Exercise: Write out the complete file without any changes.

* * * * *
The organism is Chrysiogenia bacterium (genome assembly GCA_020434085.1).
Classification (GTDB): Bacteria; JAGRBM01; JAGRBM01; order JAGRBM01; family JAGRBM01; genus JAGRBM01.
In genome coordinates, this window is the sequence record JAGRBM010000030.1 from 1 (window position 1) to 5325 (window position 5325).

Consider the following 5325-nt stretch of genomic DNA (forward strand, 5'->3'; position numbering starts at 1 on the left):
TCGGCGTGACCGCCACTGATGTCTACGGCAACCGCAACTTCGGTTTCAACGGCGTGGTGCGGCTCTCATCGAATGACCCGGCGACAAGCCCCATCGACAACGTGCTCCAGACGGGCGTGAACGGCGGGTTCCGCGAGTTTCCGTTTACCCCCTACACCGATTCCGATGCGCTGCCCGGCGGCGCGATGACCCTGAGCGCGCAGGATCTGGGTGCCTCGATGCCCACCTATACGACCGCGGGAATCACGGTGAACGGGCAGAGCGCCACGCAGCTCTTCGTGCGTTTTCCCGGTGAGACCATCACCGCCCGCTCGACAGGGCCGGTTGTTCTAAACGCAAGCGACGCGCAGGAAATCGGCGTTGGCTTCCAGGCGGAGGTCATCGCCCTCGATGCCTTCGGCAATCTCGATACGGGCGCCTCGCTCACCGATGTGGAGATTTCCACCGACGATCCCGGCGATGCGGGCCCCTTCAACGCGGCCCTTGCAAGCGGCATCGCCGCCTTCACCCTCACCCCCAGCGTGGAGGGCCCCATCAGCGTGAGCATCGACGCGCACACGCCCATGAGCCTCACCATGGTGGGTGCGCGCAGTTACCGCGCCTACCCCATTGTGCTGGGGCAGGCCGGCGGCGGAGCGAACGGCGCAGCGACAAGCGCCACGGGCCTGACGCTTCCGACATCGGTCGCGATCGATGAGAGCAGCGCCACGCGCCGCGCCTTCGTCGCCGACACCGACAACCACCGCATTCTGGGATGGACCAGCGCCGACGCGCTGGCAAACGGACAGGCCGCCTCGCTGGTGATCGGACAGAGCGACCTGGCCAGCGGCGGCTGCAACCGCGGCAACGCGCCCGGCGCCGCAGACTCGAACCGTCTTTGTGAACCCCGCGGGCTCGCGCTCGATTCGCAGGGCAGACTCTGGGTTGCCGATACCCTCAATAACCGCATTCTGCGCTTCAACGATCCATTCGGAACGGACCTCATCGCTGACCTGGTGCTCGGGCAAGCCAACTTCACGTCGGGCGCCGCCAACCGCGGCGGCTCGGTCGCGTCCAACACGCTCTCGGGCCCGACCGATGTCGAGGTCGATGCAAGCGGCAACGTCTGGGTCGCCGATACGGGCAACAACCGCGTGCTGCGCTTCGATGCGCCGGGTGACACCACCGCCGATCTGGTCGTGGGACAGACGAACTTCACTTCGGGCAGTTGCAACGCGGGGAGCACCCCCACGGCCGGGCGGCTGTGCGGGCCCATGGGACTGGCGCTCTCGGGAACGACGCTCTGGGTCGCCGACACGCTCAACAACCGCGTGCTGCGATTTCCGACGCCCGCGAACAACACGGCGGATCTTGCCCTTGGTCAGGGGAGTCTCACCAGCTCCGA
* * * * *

The organism is Chrysiogenia bacterium (genome assembly GCA_020434085.1).
Classification (GTDB): Bacteria; JAGRBM01; JAGRBM01; order JAGRBM01; family JAGRBM01; genus JAGRBM01.
In genome coordinates, this window is the sequence record JAGRBM010000030.1 from 1 (window position 1) to 5325 (window position 5325).

Consider the following 5325-nt stretch of genomic DNA (forward strand, 5'->3'; position numbering starts at 1 on the left):
TCGGCGTGACCGCCACTGATGTCTACGGCAACCGCAACTTCGGTTTCAACGGCGTGGTGCGGCTCTCATCGAATGACCCGGCGACAAGCCCCATCGACAACGTGCTCCAGACGGGCGTGAACGGCGGGTTCCGCGAGTTTCCGTTTACCCCCTACACCGATTCCGATGCGCTGCCCGGCGGCGCGATGACCCTGAGCGCGCAGGATCTGGGTGCCTCGATGCCCACCTATACGACCGCGGGAATCACGGTGAACGGGCAGAGCGCCACGCAGCTCTTCGTGCGTTTTCCCGGTGAGACCATCACCGCCCGCTCGACAGGGCCGGTTGTTCTAAACGCAAGCGACGCGCAGGAAATCGGCGTTGGCTTCCAGGCGGAGGTCATCGCCCTCGATGCCTTCGGCAATCTCGATACGGGCGCCTCGCTCACCGATGTGGAGATTTCCACCGACGATCCCGGCGATGCGGGCCCCTTCAACGCGGCCCTTGCAAGCGGCATCGCCGCCTTCACCCTCACCCCCAGCGTGGAGGGCCCCATCAGCGTGAGCATCGACGCGCACACGCCCATGAGCCTCACCATGGTGGGTGCGCGCAGTTACCGCGCCTACCCCATTGTGCTGGGGCAGGCCGGCGGCGGAGCGAACGGCGCAGCGACAAGCGCCACGGGCCTGACGCTTCCGACATCGGTCGCGATCGATGAGAGCAGCGCCACGCGCCGCGCCTTCGTCGCCGACACCGACAACCACCGCATTCTGGGATGGACCAGCGCCGACGCGCTGGCAAACGGACAGGCCGCCTCGCTGGTGATCGGACAGAGCGACCTGGCCAGCGGCGGCTGCAACCGCGGCAACGCGCCCGGCGCCGCAGACTCGAACCGTCTTTGTGAACCCCGCGGGCTCGCGCTCGATTCGCAGGGCAGACTCTGGGTTGCCGATACCCTCAATAACCGCATTCTGCGCTTCAACGATCCATTCGGAACGGACCTCATCGCTGACCTGGTGCTCGGGCAAGCCAACTTCACGTCGGGCGCCGCCAACCGCGGCGGCTCGGTCGCGTCCAACACGCTCTCGGGCCCGACCGATGTCGAGGTCGATGCAAGCGGCAACGTCTGGGTCGCCGATACGGGCAACAACCGCGTGCTGCGCTTCGATGCGCCGGGTGACACCACCGCCGATCTGGTCGTGGGACAGACGAACTTCACTTCGGGCAGTTGCAACGCGGGGAGCACCCCCACGGCCGGGCGGCTGTGCGGGCCCATGGGACTGGCGCTCTCGGGAACGACGCTCTGGGTCGCCGACACGCTCAACAACCGCGTGCTGCGATTTCCGACGCCCGCGAACAACACGGCGGATCTTGCCCTTGGTCAGGGGAGTCTCACCAGCTCCGA